Understand How To Give Constructive Criticism To Make Sure You're Heard

Sharing your thoughts is easy, but giving someone constructive criticism about their job performance or their quality of work is difficult. Instead of just telling someone that you disagree or dislike their work, if you give them valuable feedback that helps them improve, they're more likely to take it to heart.

Photo by Gangplank HQ.

Jacob Share, writing for the Personal Branding Blog, explains that the perfect formula for constructive criticism is to first establish your credibility, toss in a compliment (if you wish,) outline your actual concerns and why you feel the way you do, and finish up with ways you think the work can be improved. He also notes that it's important to offer a way to follow up: for many people, knowing that you're not just trashing them and walking away makes all the difference between them taking your advice seriously.

Plus, if you make sure to follow up, or at least let them follow up if they wish, you put yourself in a position where your judgment and opinion can be trusted. Ultimately, you're doing yourself and the other person a favour by explaining why you feel the way you do instead of just telling them how you feel. How do you share your criticism with others if you want them to actually listen to you? How do you prefer people approach you with ways you can improve? Share your thoughts below.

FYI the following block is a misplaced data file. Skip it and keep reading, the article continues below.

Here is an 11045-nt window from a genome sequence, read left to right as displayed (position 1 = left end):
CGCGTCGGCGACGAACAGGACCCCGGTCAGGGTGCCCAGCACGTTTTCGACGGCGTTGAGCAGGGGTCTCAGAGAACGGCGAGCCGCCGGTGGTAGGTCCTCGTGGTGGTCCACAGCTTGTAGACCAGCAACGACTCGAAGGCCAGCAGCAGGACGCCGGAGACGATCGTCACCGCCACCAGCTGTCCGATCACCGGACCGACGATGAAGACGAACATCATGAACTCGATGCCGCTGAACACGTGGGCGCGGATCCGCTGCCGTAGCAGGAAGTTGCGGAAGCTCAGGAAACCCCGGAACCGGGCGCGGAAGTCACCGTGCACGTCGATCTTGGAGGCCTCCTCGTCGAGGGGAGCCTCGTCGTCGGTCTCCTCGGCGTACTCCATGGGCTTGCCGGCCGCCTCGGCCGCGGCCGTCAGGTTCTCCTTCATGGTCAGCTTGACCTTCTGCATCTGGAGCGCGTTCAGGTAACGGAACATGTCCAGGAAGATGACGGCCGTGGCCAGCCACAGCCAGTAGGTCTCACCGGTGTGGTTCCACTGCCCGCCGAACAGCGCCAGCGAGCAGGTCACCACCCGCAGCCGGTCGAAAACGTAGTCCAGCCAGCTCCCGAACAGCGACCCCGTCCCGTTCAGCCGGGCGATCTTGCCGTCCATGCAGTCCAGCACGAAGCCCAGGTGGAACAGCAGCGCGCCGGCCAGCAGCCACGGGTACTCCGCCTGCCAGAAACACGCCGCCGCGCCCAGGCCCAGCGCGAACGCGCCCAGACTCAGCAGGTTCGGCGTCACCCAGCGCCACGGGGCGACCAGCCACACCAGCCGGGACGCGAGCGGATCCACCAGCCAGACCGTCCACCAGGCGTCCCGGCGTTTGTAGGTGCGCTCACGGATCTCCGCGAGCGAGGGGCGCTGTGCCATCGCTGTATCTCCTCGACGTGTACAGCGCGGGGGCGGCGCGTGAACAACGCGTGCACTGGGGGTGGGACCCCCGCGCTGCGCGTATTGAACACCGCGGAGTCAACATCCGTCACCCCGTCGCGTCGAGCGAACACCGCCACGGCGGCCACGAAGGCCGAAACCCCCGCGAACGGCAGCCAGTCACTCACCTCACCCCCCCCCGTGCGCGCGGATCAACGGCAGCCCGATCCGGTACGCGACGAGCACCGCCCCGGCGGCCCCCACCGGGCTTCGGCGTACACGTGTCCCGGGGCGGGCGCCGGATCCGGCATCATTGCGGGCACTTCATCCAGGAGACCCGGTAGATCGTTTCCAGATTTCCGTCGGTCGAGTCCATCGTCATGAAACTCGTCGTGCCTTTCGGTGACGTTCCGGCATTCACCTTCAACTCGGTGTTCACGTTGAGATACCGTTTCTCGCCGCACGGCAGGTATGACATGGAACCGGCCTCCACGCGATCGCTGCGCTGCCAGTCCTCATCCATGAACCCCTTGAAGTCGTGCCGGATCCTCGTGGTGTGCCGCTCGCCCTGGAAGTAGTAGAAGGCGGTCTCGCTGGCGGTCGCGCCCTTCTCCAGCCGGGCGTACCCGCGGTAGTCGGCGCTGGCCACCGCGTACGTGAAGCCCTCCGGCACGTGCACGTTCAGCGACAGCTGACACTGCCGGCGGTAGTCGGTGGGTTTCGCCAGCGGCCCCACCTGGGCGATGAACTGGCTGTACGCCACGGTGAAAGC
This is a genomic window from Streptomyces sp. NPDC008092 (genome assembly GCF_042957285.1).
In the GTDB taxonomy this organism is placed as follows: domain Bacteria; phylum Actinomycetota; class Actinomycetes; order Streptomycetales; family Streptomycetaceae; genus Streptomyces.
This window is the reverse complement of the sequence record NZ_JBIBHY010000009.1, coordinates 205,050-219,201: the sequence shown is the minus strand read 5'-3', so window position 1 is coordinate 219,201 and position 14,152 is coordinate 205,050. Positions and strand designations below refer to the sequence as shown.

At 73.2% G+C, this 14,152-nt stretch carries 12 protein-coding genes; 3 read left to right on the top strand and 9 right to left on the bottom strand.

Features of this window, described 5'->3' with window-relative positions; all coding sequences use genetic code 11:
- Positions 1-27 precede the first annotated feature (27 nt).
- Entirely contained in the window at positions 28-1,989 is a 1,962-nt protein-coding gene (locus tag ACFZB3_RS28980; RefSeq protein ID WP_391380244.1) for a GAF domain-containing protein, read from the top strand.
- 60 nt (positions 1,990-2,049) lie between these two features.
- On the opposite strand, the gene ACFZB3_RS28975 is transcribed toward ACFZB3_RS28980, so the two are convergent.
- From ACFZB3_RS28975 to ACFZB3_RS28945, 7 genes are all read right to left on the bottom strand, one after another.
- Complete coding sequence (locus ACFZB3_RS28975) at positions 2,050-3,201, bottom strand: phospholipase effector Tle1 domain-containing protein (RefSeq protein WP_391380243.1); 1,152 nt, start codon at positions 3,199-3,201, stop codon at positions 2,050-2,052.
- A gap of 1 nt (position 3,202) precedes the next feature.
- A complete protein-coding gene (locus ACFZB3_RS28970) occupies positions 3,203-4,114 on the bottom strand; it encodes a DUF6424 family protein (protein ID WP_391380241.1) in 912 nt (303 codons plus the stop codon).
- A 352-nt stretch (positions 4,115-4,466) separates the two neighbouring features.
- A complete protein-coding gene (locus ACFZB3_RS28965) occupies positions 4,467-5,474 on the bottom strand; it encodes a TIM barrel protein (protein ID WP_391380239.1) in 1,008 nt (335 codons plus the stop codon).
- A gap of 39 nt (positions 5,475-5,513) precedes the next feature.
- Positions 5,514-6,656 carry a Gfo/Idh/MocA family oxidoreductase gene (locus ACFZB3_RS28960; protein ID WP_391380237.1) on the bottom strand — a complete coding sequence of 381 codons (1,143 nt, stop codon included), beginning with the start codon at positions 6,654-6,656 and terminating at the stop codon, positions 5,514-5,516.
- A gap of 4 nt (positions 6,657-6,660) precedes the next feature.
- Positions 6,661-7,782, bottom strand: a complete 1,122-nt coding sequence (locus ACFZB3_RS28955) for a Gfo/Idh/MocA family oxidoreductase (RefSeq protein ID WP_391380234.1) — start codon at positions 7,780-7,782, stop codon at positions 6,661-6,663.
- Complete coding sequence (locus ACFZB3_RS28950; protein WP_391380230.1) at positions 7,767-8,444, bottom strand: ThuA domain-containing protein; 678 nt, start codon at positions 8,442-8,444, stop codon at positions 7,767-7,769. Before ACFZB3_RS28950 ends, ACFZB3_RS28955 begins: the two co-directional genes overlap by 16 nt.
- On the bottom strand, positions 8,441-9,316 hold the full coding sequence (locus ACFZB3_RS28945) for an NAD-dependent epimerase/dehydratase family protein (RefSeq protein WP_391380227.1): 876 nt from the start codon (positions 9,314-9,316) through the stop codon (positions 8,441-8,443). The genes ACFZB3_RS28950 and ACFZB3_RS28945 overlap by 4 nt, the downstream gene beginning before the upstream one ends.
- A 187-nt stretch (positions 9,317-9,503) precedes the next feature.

The Formula for Perfect Constructive Criticism [The Personal Branding Blog]


Comments

    A HR mate told me about the compliment-sandwich approach and it's worked pretty well in my creative workplace. We can usually skip the qualification step due to being familiar with each other's work.

    People's artwork can be pretty close to the heart and criticism can unintentionally become pretty personal. Starting and finishing with a compliment can soften that blow. Whatever the critique, don't dish it out without a solution!

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